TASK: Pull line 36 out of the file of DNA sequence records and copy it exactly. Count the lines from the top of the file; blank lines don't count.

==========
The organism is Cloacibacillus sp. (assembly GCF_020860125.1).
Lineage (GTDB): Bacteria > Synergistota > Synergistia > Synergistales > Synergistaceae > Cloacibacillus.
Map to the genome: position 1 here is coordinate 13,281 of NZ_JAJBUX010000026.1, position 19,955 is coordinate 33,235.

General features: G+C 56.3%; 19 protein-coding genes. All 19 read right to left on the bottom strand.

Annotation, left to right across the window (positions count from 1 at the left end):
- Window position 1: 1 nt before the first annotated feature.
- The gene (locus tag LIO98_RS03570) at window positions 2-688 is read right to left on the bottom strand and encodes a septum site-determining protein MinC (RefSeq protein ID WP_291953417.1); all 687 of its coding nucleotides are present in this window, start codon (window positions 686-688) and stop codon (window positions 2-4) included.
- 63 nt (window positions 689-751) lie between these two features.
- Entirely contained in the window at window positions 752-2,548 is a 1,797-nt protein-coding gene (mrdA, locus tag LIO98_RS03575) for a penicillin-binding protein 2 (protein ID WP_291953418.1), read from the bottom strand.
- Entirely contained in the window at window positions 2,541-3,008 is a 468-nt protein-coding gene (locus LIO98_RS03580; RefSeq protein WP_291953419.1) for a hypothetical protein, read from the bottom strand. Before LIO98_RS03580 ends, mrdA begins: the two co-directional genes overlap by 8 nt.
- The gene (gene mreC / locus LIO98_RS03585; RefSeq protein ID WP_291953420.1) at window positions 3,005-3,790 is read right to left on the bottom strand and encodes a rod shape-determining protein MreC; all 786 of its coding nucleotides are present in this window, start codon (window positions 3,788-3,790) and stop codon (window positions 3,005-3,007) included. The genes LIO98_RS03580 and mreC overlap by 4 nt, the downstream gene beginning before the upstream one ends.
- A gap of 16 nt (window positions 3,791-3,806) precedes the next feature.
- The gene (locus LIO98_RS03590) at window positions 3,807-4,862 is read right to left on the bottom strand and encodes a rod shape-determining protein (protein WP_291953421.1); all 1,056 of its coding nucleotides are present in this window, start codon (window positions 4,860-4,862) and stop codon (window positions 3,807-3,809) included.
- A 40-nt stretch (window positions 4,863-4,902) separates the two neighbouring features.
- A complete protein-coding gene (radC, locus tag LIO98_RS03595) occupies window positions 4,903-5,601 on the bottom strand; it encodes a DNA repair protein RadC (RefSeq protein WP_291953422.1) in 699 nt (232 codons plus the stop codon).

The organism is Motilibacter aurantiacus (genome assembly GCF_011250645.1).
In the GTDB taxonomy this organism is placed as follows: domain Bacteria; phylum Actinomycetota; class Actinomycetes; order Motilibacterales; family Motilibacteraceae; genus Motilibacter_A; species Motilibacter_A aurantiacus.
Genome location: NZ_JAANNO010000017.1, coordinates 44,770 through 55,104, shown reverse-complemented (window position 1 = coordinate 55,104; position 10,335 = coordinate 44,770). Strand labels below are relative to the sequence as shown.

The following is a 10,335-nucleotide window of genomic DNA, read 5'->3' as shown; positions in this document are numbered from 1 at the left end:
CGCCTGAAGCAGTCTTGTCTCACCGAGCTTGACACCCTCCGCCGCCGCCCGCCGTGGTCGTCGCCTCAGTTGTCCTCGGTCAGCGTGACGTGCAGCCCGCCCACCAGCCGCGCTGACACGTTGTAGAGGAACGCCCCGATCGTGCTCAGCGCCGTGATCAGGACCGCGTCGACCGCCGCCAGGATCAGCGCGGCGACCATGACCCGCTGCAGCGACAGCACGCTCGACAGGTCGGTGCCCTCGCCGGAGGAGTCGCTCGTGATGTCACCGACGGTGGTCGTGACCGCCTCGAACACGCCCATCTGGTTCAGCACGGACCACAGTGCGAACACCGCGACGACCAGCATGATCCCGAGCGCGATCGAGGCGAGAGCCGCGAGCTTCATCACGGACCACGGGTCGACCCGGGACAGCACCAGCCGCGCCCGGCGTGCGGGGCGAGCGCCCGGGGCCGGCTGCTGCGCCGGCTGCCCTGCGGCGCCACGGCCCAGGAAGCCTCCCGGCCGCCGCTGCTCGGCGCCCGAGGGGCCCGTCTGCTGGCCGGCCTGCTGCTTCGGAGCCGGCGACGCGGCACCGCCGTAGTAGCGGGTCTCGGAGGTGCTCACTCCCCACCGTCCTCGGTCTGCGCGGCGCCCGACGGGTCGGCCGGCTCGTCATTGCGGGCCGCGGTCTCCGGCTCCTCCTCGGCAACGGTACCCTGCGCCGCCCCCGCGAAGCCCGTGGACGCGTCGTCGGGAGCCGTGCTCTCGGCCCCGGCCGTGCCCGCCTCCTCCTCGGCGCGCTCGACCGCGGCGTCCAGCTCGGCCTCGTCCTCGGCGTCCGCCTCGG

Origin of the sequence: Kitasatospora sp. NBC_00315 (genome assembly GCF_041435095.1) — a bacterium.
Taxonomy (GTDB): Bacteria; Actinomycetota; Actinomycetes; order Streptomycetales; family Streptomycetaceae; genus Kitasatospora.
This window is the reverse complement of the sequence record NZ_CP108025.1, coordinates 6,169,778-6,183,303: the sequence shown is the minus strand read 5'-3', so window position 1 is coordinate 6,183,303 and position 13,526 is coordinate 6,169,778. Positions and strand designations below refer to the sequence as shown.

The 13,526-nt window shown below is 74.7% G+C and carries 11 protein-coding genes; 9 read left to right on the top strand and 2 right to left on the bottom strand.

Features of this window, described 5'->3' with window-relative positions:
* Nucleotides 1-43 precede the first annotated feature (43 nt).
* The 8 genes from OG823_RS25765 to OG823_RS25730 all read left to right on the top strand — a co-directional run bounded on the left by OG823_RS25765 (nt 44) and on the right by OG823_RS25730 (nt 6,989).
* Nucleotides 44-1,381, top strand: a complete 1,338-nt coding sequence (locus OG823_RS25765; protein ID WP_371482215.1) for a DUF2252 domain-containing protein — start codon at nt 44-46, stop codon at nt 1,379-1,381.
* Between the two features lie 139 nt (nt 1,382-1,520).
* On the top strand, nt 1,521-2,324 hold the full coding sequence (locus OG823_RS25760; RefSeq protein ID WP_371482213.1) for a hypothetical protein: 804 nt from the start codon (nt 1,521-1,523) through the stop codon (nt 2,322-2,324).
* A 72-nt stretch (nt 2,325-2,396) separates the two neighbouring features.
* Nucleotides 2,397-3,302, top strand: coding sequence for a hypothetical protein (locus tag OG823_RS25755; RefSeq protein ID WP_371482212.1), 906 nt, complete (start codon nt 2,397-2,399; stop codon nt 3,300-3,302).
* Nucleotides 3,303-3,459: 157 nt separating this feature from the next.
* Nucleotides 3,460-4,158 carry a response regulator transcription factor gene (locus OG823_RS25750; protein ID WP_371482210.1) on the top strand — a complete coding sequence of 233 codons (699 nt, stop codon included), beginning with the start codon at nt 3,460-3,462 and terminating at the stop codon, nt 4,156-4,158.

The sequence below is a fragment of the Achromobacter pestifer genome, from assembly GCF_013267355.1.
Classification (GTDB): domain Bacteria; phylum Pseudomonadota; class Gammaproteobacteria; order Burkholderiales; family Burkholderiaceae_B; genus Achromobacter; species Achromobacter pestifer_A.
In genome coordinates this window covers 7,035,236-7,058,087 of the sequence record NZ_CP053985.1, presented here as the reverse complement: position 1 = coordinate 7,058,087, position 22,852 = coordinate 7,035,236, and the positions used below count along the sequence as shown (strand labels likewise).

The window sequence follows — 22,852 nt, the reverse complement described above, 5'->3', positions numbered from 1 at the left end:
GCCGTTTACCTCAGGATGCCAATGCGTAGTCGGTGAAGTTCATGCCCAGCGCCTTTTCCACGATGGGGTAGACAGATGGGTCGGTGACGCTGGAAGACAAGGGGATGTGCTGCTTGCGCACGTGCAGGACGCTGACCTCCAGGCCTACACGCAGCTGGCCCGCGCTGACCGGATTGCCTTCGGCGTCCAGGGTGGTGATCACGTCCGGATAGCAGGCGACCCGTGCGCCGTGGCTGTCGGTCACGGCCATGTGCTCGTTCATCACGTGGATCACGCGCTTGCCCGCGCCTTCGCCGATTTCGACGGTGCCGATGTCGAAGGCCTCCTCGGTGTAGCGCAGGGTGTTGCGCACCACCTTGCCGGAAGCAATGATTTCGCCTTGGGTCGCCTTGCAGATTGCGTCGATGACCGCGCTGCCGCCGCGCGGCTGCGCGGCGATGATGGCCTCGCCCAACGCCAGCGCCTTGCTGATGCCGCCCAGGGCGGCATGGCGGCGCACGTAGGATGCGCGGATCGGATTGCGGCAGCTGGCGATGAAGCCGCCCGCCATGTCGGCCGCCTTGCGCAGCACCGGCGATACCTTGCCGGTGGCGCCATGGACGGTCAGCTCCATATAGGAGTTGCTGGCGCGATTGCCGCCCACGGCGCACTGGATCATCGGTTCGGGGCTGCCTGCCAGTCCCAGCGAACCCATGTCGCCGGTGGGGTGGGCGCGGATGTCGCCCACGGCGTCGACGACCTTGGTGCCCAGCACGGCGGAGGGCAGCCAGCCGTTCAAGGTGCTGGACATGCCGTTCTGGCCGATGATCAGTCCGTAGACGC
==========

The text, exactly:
Classification (GTDB): domain Bacteria; phylum Pseudomonadota; class Gammaproteobacteria; order Burkholderiales; family Burkholderiaceae_B; genus Achromobacter; species Achromobacter pestifer_A.